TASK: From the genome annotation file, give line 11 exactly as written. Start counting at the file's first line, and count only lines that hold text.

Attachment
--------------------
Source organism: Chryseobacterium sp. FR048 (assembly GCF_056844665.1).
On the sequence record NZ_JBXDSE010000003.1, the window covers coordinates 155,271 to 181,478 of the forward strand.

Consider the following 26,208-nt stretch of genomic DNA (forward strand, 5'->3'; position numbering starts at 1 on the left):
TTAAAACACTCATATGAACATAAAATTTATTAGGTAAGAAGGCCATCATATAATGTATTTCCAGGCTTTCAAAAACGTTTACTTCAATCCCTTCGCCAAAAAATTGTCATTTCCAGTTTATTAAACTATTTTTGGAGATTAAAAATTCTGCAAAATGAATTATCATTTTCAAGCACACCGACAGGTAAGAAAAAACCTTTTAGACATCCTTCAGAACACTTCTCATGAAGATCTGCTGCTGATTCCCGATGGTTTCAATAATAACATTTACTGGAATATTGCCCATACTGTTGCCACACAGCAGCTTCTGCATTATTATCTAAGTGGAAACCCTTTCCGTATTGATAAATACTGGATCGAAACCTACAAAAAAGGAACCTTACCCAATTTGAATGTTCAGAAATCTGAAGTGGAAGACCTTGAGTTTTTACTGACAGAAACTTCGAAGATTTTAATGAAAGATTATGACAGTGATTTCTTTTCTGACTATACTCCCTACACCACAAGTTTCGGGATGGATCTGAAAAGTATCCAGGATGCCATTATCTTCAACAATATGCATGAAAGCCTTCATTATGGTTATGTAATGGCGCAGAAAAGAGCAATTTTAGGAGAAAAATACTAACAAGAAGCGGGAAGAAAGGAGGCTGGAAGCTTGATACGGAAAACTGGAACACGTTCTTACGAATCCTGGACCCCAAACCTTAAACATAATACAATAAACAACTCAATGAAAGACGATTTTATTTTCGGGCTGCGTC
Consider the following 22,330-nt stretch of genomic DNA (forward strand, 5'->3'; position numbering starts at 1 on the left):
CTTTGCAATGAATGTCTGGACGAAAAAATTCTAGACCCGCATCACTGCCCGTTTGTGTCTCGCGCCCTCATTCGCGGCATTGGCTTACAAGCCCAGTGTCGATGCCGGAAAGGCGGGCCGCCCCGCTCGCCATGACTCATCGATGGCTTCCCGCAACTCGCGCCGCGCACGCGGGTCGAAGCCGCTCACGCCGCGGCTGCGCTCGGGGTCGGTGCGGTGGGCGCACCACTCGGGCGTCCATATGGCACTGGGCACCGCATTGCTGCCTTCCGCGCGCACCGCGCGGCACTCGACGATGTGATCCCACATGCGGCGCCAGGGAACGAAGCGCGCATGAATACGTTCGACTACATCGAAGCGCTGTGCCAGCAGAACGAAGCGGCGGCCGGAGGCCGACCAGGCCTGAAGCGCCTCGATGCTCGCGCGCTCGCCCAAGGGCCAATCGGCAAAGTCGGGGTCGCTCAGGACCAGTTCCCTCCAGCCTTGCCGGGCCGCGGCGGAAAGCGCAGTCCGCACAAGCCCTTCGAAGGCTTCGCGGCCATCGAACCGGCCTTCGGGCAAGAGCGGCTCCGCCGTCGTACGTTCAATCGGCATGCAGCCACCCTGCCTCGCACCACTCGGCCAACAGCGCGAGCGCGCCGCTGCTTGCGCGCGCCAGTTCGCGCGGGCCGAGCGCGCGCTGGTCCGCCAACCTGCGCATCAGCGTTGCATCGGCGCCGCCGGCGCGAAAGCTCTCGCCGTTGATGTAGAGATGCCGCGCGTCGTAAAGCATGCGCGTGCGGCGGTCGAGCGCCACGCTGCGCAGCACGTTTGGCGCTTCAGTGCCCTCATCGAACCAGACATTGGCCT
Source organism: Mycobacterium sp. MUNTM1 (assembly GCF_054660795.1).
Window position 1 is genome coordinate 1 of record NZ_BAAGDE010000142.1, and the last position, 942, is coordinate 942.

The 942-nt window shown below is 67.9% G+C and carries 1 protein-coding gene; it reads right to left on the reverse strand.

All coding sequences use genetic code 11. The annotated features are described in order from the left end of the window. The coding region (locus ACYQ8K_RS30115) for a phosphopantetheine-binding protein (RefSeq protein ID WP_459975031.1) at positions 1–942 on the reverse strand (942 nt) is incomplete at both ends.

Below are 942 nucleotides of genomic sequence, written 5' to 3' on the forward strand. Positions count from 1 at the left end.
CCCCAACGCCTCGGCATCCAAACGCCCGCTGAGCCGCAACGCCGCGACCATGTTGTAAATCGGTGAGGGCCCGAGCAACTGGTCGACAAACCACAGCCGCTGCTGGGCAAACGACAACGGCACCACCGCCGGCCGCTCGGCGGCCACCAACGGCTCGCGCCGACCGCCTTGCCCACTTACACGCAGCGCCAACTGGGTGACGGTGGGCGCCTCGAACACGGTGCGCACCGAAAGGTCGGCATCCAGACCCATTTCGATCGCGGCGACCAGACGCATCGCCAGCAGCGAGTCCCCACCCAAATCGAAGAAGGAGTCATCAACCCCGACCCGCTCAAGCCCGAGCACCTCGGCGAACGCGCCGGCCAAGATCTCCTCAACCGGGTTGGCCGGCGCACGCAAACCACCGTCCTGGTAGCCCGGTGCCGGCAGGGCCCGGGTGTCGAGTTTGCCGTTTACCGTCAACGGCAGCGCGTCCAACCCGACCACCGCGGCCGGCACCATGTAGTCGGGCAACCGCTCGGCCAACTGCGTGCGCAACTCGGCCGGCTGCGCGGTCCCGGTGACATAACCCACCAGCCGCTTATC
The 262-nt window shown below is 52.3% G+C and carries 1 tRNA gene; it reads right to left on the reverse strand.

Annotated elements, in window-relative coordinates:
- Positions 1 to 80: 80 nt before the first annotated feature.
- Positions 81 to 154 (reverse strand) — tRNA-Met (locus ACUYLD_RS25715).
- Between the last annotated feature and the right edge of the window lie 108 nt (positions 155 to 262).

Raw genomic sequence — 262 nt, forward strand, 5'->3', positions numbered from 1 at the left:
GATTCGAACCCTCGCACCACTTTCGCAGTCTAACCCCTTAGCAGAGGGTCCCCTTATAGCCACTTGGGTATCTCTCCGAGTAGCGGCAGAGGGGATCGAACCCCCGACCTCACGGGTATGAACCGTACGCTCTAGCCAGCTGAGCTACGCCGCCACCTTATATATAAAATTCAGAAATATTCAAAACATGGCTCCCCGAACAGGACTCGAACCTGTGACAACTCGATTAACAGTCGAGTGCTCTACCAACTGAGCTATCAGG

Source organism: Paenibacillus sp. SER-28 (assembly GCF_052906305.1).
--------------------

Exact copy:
Below are 942 nucleotides of genomic sequence, written 5' to 3' on the forward strand. Positions count from 1 at the left end.